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The federal government has strict criteria when it comes to a municipality signing a contract with the RCMP.

A decision by Saint John city council to look at the process and costs involved in switching to the RCMP for policing may not get very far.

The federal government would likely not consider an RCMP deal with the city at this time, according to an emailed statement from Public Safety Canada spokesman Jean Paul Duval.

Bad relations between any city and local police force is a non-starter, he said.

Only municipalities "not involved or likely to be involved in a labour dispute with its police force," will be considered.

Saint John is currently locked in contract negotiations with the union representing the Saint John Police Force.

The Saint John Police Association applied to the provincial government for arbitration in September and alleges the latest move by council is a bid to interfere.

Association president Jamie Hachey has said he plans to file a complaint with the New Brunswick Labour and Employment Board, alleging "extortion" by the employer.

In addition, a municipality not previously policed by the RCMP must have a population of less than 15,000 people to be considered by Public Safety Canada, said Duval.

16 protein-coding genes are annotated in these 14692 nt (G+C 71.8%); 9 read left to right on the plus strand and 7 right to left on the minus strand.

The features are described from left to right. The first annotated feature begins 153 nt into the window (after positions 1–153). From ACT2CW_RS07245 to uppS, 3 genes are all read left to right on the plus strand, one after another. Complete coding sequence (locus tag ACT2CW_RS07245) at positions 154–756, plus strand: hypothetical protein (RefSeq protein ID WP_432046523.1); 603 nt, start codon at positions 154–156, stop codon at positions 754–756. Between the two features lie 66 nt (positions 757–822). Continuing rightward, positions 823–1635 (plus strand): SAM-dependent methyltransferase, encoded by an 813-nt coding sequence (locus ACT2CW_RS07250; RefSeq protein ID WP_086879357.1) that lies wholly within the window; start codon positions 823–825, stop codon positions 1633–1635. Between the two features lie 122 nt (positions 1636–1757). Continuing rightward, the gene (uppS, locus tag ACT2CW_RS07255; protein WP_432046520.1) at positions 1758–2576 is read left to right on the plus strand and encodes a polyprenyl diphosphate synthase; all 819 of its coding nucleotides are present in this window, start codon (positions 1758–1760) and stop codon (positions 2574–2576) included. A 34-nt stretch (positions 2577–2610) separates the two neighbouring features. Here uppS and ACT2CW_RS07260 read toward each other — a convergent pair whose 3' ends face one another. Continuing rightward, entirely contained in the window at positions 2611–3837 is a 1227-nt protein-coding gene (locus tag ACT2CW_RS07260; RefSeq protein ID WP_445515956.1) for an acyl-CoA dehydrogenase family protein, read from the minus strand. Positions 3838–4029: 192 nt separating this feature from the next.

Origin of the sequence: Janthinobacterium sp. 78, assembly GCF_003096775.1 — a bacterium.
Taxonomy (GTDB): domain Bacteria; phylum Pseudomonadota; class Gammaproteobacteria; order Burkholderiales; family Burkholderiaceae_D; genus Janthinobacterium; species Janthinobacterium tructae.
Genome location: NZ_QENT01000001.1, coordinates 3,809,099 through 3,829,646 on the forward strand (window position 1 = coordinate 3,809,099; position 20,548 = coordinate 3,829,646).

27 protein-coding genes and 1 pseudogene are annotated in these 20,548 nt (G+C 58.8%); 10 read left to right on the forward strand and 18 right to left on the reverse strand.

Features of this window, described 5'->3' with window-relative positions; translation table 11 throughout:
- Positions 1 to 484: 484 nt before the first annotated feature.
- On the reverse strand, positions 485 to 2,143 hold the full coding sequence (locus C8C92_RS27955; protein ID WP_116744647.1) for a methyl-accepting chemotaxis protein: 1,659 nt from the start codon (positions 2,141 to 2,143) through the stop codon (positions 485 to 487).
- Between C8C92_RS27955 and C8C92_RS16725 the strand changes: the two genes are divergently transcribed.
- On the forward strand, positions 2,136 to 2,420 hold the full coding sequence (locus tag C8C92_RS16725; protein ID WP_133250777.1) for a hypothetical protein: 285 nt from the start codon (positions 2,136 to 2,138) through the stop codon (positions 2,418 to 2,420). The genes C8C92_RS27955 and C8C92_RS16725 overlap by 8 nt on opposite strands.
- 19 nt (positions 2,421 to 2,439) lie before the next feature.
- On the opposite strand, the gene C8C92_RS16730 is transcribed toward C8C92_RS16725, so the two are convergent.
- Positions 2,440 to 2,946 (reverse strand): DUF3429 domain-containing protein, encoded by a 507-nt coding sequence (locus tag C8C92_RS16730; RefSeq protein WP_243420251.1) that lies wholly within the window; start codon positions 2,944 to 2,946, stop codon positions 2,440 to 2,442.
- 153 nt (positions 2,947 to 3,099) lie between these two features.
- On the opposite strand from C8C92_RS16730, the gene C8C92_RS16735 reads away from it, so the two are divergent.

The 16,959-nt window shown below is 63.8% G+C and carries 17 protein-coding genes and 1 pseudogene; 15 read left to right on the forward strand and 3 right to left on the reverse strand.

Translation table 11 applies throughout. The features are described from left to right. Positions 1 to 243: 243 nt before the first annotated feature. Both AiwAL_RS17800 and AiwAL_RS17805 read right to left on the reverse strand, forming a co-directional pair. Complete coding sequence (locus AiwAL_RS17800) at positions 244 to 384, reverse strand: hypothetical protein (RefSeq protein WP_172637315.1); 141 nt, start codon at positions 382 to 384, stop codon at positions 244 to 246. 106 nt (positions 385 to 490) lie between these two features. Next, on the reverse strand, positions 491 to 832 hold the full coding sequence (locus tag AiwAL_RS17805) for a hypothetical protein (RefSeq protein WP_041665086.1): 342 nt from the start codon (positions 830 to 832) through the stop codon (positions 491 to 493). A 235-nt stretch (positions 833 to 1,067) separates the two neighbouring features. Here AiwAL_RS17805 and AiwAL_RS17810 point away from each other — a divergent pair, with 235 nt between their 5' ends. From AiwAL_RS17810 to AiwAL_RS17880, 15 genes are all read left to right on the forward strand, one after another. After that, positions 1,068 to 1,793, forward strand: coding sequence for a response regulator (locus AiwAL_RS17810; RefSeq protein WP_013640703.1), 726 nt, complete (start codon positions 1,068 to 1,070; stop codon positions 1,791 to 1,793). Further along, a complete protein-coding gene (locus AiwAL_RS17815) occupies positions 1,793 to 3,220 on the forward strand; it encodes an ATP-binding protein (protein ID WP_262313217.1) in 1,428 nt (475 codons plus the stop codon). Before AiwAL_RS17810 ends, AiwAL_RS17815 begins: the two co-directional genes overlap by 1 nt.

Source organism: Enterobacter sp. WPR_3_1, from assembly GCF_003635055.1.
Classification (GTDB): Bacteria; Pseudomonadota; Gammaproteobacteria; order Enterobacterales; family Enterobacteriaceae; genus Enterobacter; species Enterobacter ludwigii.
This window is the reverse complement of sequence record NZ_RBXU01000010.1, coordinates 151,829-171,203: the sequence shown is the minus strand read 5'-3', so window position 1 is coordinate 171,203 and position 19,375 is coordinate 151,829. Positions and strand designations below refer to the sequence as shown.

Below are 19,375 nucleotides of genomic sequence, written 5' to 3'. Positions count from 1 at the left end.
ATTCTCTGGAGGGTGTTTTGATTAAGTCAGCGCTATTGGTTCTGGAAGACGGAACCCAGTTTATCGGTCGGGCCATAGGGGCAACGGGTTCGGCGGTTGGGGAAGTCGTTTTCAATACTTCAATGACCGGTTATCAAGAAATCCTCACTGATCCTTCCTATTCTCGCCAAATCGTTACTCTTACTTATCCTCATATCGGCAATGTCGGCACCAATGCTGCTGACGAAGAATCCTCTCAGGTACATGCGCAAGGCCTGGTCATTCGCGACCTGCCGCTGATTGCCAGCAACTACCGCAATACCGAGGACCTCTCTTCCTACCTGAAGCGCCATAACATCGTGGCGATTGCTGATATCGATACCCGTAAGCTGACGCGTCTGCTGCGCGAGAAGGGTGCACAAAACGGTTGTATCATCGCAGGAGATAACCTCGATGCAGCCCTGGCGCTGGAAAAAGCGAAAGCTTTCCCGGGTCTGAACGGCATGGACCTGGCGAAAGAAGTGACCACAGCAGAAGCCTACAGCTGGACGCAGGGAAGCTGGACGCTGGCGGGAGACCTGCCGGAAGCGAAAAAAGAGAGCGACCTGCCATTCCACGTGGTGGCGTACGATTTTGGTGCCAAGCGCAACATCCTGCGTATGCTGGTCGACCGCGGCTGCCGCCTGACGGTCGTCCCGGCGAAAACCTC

Saint John's population currently stands at about 70,000, meaning the city does not meet RCMP guidelines.

Still, Mayor Mel Norton stands by council's decision to ask city staff for a report on the issue.

"It's essentially a request for a report on a report, it's one of the most benign questions that someone could ask," he said.

"So the kind of questions you're raising are the kinds of questions that council has in its own mind and the kind of questions our skilled management will be able to provide us answers to."

Norton says the motion puts taxpayers first.

"We have a spending problem in Saint John and the recent budget highlights that what's happening in protective services is not sustainable," said Norton, whose vote broke the council tie on the motion.

The 2014 police budget increased by $1 million to almost $24 million.

Deputy Mayor Shelley Rinehart, who voted against, says there should have been more questions and answers before the vote.

"We didn't have the opportunity to have a discussion and that's unfortunate," she said.

City staff are still working on a report

It could take several weeks, Norton said.